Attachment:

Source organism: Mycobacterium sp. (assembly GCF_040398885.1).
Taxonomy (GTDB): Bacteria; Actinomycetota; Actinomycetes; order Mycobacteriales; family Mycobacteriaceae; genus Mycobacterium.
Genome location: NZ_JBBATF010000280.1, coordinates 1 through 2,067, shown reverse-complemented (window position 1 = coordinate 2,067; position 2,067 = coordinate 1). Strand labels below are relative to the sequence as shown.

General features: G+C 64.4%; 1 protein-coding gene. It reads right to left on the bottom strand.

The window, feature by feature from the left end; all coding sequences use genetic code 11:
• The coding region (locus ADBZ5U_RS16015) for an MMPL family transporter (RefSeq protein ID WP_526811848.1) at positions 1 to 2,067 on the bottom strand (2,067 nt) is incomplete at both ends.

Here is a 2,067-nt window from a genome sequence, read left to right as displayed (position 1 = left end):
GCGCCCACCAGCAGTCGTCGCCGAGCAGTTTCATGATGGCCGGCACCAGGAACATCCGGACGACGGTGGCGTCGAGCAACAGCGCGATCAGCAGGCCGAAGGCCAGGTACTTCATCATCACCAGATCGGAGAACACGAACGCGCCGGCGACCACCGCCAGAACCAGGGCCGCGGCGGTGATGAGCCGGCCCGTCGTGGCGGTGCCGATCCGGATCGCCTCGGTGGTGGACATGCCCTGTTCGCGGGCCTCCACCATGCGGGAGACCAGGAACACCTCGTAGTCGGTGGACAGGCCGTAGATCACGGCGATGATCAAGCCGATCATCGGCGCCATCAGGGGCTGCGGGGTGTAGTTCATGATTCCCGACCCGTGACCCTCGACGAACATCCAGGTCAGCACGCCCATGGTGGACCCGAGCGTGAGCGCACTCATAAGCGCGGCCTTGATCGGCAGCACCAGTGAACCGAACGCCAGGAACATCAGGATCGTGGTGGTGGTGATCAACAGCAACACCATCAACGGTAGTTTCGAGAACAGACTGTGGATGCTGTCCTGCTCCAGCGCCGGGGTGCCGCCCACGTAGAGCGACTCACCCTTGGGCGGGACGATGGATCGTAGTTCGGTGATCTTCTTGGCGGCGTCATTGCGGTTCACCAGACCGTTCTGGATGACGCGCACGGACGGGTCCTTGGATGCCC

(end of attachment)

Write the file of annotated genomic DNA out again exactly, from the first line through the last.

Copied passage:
Source organism: Mycobacterium sp. (assembly GCF_040398885.1).
Taxonomy (GTDB): Bacteria; Actinomycetota; Actinomycetes; order Mycobacteriales; family Mycobacteriaceae; genus Mycobacterium.
Genome location: NZ_JBBATF010000280.1, coordinates 1 through 2,067, shown reverse-complemented (window position 1 = coordinate 2,067; position 2,067 = coordinate 1). Strand labels below are relative to the sequence as shown.

General features: G+C 64.4%; 1 protein-coding gene. It reads right to left on the bottom strand.

The window, feature by feature from the left end; all coding sequences use genetic code 11:
• The coding region (locus ADBZ5U_RS16015) for an MMPL family transporter (RefSeq protein ID WP_526811848.1) at positions 1 to 2,067 on the bottom strand (2,067 nt) is incomplete at both ends.

Here is a 2,067-nt window from a genome sequence, read left to right as displayed (position 1 = left end):
GCGCCCACCAGCAGTCGTCGCCGAGCAGTTTCATGATGGCCGGCACCAGGAACATCCGGACGACGGTGGCGTCGAGCAACAGCGCGATCAGCAGGCCGAAGGCCAGGTACTTCATCATCACCAGATCGGAGAACACGAACGCGCCGGCGACCACCGCCAGAACCAGGGCCGCGGCGGTGATGAGCCGGCCCGTCGTGGCGGTGCCGATCCGGATCGCCTCGGTGGTGGACATGCCCTGTTCGCGGGCCTCCACCATGCGGGAGACCAGGAACACCTCGTAGTCGGTGGACAGGCCGTAGATCACGGCGATGATCAAGCCGATCATCGGCGCCATCAGGGGCTGCGGGGTGTAGTTCATGATTCCCGACCCGTGACCCTCGACGAACATCCAGGTCAGCACGCCCATGGTGGACCCGAGCGTGAGCGCACTCATAAGCGCGGCCTTGATCGGCAGCACCAGTGAACCGAACGCCAGGAACATCAGGATCGTGGTGGTGGTGATCAACAGCAACACCATCAACGGTAGTTTCGAGAACAGACTGTGGATGCTGTCCTGCTCCAGCGCCGGGGTGCCGCCCACGTAGAGCGACTCACCCTTGGGCGGGACGATGGATCGTAGTTCGGTGATCTTCTTGGCGGCGTCATTGCGGTTCACCAGACCGTTCTGGATGACGCGCACGGACGGGTCCTTGGATGCCC